Year Round Schooling

The end of summer vacations is what most people think of when year round education is brought up. But is that all that it is about? Is year round schooling a better environment for students? Are those students smarter than students in traditional learning environments? Is it more cost effective?

For everyone involved in the education system from parents and students to educators and administration, the issue of year-round schooling brings a passionate response from people both for and against it.

So just what is a year round education exactly? A typical American school operates on a ten month system. This system was originally established during a time that children were often needed to work in the fields during the summer. Since then times have changed. Many people desire to disregard this system entirely and move to a year round education.

It’s important to understand that most students in year-round schools attend school the same number of days, usually 180 days, as students in traditional nine-month schools. So for most students there is no advantage of additional time in the classroom. Year round schools spread their 180 days out differently with small breaks between each term. The most popular example of year round education is the 45-15 plan. This has students attending school 45 days and then getting three weeks (15 days) off. The normal breaks, holiday and spring, are still built into this calendar.

There are several popular arguments used by those who are for year round education. Some believe that students forget a lot of what they have learned during the summer and that shorter vacations might increase retention rates. There are also some people who suggest that schools that are not being used in the summer are inefficient. There is also the argument that other countries around the world use this system.

However, the major benefit of year round schooling appears to that it facilitates continuous learning as the students are not out of school for a long period of time. As a result, the students tend to forget less over the shorter breaks, and teachers spend less time reviewing material.

Just as there are several popular arguments for year round education there are several popular arguments against year round schooling as well. There seems to be a major inconvenience to families with children who are in need of child care during the multiple breaks in schooling. It is also more complicated for families to plan vacations. Some people argue that students are going to forget information whether they are out of school for three weeks or ten. It also is a concern to many that student summer employment will be virtually impossible as will summer camps and vacation bible schools among the other typical summer activities of children. The major reason stated by the majority of those who oppose year round education is that their children are in need of a longer break because they are so busy during the typical school year with sports and other extracurricular activities. Summer vacations give children a chance to simply be children.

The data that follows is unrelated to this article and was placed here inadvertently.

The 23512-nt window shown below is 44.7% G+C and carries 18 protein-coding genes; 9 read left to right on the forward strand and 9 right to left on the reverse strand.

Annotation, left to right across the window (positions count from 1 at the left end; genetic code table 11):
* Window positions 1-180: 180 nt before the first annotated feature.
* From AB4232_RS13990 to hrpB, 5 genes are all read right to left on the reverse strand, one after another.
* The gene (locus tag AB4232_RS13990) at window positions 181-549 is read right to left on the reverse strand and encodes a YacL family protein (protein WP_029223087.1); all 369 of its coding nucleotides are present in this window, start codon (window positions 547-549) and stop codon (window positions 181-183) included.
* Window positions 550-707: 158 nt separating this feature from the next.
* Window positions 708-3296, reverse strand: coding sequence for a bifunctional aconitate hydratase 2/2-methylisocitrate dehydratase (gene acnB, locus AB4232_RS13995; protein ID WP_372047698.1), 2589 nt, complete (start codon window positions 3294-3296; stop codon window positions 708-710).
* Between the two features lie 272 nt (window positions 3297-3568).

The studies comparing the year round to the traditional schedule are problematic because they are inconclusive. For one thing, it is difficult to isolate the year round calendar as the reason for any positive or negative results. The fact is that the biggest gains were made in schools that were truly trying to improve the overall quality of education. Implementing the year round schedule was just one of their efforts to achieve this end.

If students, teachers, and parents are not supportive of the new schedule, it is bound to fail. If they are making their decisions based solely on funding they are quite possibly setting the system up for failure. Schools that are investigating year round education need to decide what they are trying to accomplish and whether a new calendar will move them further towards their goals.

Ultimately, it appears that there is simply not one better way of schooling than another, but two separate forms of schooling which provide a proper education to its students. For both types of schooling the children and the quality of their education is priority.

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Frost, Peter (23 February). Parents oppose calendar change. Knight Ridder Tribune Business News,1. Retrieved December 15, 2008, from ABI/INFORM Dateline database. (Document ID: 1221801481).
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